But then, in ’87 you topped the charts with the release of your self-titled debut … what were things like for you back then at that time? ”I don’t remember much about it all, and not because of drugs or booze,” he laughs, making a point. ”Nothing sexy or tainted. I just don’t remember much of it because the idea of being mesmerized by the immediacy of the success was sort of impossible for me at that time. I mean, I was working my balls off! And when I went on the road to promote the first album, it was a couple of weeks before the album came out and we just had the song ‘Don’t Mean Nothing’ out. But I do remember being mesmerized by that because I started my career at rock radio and the single was just so instantly accepted. And the first week that came out – from a debut artist that nobody really knew anything about – there was just like this massive acceptance for that song … and then the record. So, I went out on the road feeling at least optimistic that maybe we were doing something right, but I knew there was a lot of work ahead. What I didn’t expect was that I wouldn’t come home for 15 months!”

End Of An Era:

As your albums progressed into the early ‘90s, do you feel your slick, well-constructed songs were getting bitten in the ass by the newly-created Grunge scene?! ”Oh yeah, that was primarily what changed the landscape. And I’ve thought about this many times. It was back in ’94 when I put my last Platinum album out and things were still fine. Although, I was aware that there was a shift, but in ’94 and ’95 I still had a very successful tour, sold a couple of million records around the world, and had a couple of big hits. But I knew something was changing. And I always knew that day was coming. I was just glad to have had those eight or nine years of steady success. When I look back now, had it have just been me that would have been really, really hard to take … as it is for any artist that simply runs out of gas. Or, not even that, when you just fall out of favor. What happened was pretty much the entire genre of music got bitten in the ass, as you say, so it wasn’t just me. It was me, Bryan Adams, Billy Joel, and Elton, and anybody that was doing this genre of music. The white-male singer/songwriter then ceased to exist on the charts.”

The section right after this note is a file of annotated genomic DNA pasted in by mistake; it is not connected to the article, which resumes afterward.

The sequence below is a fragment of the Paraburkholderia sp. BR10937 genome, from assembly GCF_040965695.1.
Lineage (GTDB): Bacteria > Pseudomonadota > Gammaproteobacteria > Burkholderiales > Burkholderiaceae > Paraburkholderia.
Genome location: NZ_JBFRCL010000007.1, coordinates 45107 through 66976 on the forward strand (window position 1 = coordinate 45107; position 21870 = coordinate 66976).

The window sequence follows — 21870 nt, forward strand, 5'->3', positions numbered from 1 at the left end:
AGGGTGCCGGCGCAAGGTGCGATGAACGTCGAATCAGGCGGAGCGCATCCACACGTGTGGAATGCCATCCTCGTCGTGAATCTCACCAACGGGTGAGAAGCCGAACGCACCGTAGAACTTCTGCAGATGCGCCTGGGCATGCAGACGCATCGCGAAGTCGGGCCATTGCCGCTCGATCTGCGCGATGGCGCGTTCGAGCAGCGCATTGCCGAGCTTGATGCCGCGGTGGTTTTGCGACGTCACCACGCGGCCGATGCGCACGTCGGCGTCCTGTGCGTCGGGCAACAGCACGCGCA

”And so, I had a choice to make at that point. I could either get myself a white dinner jacket and go to Vegas, sit at a piano and sing ‘Right Here Waiting,’ or try and reinvent myself in a way that I could still stay musically current … and viable! I remember thinking that it wasn’t my turn as a singer any more and I couldn’t be bitter about it, but I also knew that I felt like my best music was still in front of me.”

”So, I went back to what I was doing in the beginning which was writing for an assortment of other people. And I was just fortunate that timing was on my side as *NSYNC needed a song! So, I sent them in a song that they loved. Then, Justin Timberlake then told me that he wanted me to actually produce it too, so that all ignited the way my singing career had – with an instant huge smash with ‘This I Promise You’. So, not only was the song itself a really big hit, but it was part of an album and a phenomenon where they were just the biggest thing in the world selling 12 million albums!”

Working With Luther:

How did your relationship with the late, great Luther Vandross come about … and what did winning the 2004 Grammy for Song of the Year with ‘Dance with My Father’ truly mean to the both of you at the time? ”Well, I had a pretty long association with him having become friends back in ’91. Around that time he did a Christmas album and called me up and asked if I wanted to write a song for his Christmas album. And, I also have to say I’m so grateful even at that time for what he did. He didn’t really write with anybody, but his little posse of guys. So, for him to reach out to somebody outside of his comfort zone was an honor. And so we wrote a song that was the single from his Christmas album, then we wrote another song a couple of years later on another album. But, more than that we just became really good friends.”

”And so, when he had this idea for the song ‘Dance With My Father,’ which was very much his idea and a tribute to his own father, we had already established such a long standing friendship that I think he just trusted that I’d be the right guy to collaborate with. So, I loved the title, got this idea, wrote this piece of music, and sent it over to him … and the song was born.”